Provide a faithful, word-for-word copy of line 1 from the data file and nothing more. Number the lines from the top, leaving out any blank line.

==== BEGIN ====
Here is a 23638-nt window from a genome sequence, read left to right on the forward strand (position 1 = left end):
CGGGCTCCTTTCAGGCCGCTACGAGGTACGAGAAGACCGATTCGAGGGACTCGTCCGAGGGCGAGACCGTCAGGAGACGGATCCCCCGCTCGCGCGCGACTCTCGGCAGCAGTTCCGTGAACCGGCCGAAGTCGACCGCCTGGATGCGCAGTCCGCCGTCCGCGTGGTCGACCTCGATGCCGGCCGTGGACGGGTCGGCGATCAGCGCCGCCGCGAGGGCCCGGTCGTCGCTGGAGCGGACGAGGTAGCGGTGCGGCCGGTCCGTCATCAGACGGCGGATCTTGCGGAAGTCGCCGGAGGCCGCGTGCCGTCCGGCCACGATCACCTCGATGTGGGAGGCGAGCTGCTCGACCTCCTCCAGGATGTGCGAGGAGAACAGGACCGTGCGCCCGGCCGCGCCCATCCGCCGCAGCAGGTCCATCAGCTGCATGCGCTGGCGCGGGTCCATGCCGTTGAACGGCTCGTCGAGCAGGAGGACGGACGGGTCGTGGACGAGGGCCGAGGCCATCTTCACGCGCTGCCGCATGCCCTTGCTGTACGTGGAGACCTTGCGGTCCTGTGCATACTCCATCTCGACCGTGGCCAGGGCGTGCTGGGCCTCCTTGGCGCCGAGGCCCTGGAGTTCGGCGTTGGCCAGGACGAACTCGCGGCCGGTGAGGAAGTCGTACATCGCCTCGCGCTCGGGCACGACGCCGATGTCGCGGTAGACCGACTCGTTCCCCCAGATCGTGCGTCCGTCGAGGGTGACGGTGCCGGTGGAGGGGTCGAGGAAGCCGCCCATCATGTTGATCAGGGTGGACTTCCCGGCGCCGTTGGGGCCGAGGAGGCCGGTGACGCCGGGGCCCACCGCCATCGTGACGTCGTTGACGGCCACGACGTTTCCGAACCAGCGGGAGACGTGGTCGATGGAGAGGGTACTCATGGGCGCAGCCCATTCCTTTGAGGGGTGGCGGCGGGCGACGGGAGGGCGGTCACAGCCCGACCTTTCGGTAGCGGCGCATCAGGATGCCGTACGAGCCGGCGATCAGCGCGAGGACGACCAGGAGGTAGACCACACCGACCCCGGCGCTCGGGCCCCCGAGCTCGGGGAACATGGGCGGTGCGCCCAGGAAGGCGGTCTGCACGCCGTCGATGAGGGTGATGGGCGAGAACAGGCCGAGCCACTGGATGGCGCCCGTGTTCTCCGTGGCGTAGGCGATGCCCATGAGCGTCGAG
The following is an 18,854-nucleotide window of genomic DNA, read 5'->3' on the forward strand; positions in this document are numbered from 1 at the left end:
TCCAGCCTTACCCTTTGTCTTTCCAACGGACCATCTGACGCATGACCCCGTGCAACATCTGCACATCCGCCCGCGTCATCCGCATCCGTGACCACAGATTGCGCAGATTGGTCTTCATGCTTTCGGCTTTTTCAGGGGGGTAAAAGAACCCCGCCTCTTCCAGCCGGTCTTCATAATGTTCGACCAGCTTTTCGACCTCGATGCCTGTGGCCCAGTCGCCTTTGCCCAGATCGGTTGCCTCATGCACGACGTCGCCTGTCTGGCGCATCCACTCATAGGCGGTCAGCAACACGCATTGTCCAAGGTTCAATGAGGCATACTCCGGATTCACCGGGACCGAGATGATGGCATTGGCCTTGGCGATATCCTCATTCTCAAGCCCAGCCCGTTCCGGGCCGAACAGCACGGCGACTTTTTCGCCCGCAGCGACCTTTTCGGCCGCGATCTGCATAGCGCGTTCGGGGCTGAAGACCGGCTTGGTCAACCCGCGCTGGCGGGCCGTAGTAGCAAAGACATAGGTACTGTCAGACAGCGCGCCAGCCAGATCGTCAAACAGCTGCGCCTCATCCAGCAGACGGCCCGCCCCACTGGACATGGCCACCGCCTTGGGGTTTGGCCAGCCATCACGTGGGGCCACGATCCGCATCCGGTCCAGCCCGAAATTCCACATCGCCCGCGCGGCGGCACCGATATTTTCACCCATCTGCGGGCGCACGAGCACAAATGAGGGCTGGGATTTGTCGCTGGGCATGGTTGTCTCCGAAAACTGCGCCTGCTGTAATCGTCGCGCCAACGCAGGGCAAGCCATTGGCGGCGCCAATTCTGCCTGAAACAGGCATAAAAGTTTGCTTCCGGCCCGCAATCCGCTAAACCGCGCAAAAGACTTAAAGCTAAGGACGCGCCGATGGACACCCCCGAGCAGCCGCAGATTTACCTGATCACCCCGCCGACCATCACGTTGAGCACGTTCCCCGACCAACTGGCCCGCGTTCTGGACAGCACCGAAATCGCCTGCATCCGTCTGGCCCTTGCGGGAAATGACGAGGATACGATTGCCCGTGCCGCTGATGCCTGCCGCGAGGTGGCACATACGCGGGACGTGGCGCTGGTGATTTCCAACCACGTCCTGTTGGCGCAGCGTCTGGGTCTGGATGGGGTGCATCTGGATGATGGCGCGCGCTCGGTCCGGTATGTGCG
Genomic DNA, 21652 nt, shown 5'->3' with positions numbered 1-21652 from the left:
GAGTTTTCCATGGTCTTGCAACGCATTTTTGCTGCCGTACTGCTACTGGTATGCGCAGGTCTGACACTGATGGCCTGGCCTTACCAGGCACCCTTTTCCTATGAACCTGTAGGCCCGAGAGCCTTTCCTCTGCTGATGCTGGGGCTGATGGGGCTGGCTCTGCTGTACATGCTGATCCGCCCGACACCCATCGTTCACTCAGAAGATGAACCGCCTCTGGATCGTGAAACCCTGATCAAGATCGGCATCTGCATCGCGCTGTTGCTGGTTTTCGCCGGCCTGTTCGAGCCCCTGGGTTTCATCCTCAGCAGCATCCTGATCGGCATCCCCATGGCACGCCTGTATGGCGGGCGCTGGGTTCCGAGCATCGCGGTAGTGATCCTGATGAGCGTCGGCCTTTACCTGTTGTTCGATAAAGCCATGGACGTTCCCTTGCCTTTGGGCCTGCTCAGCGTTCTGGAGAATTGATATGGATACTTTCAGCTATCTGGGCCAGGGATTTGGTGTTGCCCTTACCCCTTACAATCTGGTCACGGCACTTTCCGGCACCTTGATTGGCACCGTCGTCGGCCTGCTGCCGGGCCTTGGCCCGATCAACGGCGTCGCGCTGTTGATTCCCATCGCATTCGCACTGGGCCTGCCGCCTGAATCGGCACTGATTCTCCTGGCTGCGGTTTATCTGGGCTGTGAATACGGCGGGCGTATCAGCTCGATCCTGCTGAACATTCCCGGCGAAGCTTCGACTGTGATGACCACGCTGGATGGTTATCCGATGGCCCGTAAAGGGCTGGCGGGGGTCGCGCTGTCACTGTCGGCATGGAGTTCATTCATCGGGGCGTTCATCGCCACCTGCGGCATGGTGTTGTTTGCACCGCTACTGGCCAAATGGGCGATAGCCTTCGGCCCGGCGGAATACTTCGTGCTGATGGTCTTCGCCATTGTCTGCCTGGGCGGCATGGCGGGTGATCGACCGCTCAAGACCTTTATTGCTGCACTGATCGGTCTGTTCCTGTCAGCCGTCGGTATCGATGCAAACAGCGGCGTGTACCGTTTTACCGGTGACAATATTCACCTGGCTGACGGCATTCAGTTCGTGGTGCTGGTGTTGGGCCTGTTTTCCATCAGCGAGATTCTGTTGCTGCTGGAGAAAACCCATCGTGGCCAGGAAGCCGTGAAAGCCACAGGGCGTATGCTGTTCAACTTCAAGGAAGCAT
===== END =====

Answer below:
Here is a 23638-nt window from a genome sequence, read left to right on the forward strand (position 1 = left end):